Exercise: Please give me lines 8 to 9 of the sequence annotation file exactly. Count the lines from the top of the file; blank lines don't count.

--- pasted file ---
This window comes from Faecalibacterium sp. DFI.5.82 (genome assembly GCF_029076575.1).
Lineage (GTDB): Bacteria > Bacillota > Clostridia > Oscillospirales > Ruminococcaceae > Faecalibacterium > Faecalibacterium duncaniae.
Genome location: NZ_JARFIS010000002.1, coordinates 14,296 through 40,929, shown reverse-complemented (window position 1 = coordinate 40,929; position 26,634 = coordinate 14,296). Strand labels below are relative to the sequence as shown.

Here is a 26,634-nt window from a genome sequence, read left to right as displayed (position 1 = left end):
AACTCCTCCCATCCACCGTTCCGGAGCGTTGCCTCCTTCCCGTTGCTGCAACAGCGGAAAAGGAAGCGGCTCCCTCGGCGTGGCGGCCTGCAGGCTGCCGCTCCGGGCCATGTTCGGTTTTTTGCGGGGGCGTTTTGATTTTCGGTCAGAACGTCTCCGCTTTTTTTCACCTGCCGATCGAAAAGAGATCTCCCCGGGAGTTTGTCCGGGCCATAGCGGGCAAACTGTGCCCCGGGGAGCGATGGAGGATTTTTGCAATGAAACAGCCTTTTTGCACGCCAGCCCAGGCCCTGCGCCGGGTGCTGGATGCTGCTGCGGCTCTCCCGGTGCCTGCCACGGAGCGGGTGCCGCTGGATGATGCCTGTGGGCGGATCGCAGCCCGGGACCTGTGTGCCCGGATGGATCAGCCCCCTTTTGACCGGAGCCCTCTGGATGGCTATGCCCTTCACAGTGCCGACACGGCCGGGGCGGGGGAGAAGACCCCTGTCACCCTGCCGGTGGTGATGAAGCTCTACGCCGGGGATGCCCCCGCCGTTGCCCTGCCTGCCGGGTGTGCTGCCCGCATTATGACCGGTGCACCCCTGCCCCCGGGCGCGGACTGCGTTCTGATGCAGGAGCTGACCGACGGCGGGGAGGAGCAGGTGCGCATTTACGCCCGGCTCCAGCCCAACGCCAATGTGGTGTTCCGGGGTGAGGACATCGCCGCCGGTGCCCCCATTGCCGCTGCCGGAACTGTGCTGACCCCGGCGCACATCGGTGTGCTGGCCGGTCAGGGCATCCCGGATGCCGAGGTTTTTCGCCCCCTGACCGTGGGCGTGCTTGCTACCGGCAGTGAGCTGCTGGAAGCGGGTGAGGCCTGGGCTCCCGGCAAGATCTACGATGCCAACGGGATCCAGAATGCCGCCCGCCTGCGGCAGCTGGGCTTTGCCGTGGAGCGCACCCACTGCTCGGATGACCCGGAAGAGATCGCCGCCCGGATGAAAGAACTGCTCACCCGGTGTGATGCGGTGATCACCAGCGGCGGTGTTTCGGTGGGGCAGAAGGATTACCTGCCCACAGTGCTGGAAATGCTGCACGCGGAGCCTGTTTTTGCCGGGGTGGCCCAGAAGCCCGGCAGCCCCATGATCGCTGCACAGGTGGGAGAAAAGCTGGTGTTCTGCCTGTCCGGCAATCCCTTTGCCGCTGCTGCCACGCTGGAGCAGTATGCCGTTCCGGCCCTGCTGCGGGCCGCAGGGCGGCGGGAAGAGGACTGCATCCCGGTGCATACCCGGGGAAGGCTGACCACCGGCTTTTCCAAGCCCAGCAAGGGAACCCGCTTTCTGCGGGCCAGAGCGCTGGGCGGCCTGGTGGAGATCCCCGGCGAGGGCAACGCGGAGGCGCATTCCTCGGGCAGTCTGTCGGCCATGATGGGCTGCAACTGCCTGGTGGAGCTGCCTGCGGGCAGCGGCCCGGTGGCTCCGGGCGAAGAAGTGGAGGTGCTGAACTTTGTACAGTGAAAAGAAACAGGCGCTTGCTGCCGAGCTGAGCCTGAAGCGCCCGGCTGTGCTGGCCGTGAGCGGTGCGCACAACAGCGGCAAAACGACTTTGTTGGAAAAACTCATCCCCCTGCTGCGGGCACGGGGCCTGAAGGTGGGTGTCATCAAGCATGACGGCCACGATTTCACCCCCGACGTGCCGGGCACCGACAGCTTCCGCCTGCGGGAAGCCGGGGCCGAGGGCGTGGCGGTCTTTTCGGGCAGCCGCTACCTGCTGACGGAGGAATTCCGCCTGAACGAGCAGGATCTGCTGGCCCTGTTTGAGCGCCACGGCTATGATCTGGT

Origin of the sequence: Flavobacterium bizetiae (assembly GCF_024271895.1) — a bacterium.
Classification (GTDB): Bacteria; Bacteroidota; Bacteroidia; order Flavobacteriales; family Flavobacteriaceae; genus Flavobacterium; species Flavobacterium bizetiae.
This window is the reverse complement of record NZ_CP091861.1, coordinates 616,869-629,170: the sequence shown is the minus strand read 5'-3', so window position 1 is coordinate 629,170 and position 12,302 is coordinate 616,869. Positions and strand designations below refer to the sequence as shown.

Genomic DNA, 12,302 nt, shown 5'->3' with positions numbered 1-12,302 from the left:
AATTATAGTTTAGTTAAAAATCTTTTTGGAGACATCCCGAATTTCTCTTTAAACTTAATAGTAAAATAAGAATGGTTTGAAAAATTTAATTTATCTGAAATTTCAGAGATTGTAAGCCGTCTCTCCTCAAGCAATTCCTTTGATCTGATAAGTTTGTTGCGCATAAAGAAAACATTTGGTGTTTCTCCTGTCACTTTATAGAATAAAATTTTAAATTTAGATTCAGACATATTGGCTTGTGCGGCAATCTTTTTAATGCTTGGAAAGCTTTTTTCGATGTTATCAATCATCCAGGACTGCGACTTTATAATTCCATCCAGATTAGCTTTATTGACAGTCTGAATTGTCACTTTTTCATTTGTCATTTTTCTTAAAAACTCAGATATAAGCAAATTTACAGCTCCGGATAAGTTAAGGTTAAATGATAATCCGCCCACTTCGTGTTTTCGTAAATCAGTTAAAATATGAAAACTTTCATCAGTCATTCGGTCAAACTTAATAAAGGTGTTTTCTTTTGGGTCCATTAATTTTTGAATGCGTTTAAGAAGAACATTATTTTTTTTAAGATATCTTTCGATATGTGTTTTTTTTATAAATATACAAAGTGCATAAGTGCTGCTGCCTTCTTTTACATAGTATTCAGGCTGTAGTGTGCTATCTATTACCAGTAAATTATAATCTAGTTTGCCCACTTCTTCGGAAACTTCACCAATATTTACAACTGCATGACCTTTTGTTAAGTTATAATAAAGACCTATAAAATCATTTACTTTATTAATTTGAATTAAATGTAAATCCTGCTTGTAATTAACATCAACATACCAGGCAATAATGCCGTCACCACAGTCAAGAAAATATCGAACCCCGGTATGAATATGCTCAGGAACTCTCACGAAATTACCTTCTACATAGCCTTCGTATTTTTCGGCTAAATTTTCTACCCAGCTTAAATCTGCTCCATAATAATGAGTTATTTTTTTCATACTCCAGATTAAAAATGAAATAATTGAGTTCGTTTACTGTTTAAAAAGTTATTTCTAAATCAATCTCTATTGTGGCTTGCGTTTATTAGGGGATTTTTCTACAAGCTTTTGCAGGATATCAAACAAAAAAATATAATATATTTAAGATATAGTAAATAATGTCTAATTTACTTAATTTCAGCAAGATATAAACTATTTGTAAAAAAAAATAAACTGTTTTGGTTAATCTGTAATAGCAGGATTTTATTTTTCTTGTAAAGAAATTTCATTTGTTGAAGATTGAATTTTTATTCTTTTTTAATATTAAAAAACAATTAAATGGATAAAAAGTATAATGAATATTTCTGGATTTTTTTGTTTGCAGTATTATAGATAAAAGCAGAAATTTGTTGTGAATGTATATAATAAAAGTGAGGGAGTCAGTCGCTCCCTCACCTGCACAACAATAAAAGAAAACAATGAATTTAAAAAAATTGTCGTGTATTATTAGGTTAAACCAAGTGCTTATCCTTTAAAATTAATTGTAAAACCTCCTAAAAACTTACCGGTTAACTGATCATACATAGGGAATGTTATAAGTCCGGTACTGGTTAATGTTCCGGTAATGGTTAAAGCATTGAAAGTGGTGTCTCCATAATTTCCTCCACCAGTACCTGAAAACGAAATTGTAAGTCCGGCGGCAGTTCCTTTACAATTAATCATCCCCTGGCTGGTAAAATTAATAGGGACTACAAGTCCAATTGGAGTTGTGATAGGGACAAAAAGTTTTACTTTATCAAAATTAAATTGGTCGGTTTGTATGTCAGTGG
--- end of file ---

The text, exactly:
This window is the reverse complement of record NZ_CP091861.1, coordinates 616,869-629,170: the sequence shown is the minus strand read 5'-3', so window position 1 is coordinate 629,170 and position 12,302 is coordinate 616,869. Positions and strand designations below refer to the sequence as shown.

Genomic DNA, 12,302 nt, shown 5'->3' with positions numbered 1-12,302 from the left: